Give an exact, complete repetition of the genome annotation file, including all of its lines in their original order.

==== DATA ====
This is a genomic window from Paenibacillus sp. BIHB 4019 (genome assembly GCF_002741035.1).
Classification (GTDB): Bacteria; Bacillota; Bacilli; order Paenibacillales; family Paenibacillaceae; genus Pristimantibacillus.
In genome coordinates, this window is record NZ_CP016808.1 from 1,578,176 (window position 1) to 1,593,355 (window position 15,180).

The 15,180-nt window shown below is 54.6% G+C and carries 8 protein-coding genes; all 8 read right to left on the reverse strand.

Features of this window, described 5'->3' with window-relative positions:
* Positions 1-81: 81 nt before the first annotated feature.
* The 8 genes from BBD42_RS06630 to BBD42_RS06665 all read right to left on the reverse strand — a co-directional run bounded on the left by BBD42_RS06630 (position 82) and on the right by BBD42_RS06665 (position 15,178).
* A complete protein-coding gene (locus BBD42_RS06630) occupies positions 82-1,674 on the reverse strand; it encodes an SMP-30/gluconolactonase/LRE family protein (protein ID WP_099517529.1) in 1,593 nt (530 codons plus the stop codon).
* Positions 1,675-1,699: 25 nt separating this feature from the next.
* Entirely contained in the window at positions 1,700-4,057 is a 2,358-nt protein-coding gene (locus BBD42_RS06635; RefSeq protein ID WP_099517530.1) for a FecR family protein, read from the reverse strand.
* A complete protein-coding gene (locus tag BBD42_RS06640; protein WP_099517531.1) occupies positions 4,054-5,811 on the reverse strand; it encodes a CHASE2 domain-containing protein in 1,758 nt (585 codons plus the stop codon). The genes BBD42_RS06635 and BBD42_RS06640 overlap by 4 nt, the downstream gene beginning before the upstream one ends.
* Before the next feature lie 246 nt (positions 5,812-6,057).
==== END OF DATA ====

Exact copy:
This is a genomic window from Paenibacillus sp. BIHB 4019 (genome assembly GCF_002741035.1).
Classification (GTDB): Bacteria; Bacillota; Bacilli; order Paenibacillales; family Paenibacillaceae; genus Pristimantibacillus.
In genome coordinates, this window is record NZ_CP016808.1 from 1,578,176 (window position 1) to 1,593,355 (window position 15,180).

The 15,180-nt window shown below is 54.6% G+C and carries 8 protein-coding genes; all 8 read right to left on the reverse strand.

Features of this window, described 5'->3' with window-relative positions:
* Positions 1-81: 81 nt before the first annotated feature.
* The 8 genes from BBD42_RS06630 to BBD42_RS06665 all read right to left on the reverse strand — a co-directional run bounded on the left by BBD42_RS06630 (position 82) and on the right by BBD42_RS06665 (position 15,178).
* A complete protein-coding gene (locus BBD42_RS06630) occupies positions 82-1,674 on the reverse strand; it encodes an SMP-30/gluconolactonase/LRE family protein (protein ID WP_099517529.1) in 1,593 nt (530 codons plus the stop codon).
* Positions 1,675-1,699: 25 nt separating this feature from the next.
* Entirely contained in the window at positions 1,700-4,057 is a 2,358-nt protein-coding gene (locus BBD42_RS06635; RefSeq protein ID WP_099517530.1) for a FecR family protein, read from the reverse strand.
* A complete protein-coding gene (locus tag BBD42_RS06640; protein WP_099517531.1) occupies positions 4,054-5,811 on the reverse strand; it encodes a CHASE2 domain-containing protein in 1,758 nt (585 codons plus the stop codon). The genes BBD42_RS06635 and BBD42_RS06640 overlap by 4 nt, the downstream gene beginning before the upstream one ends.
* Before the next feature lie 246 nt (positions 5,812-6,057).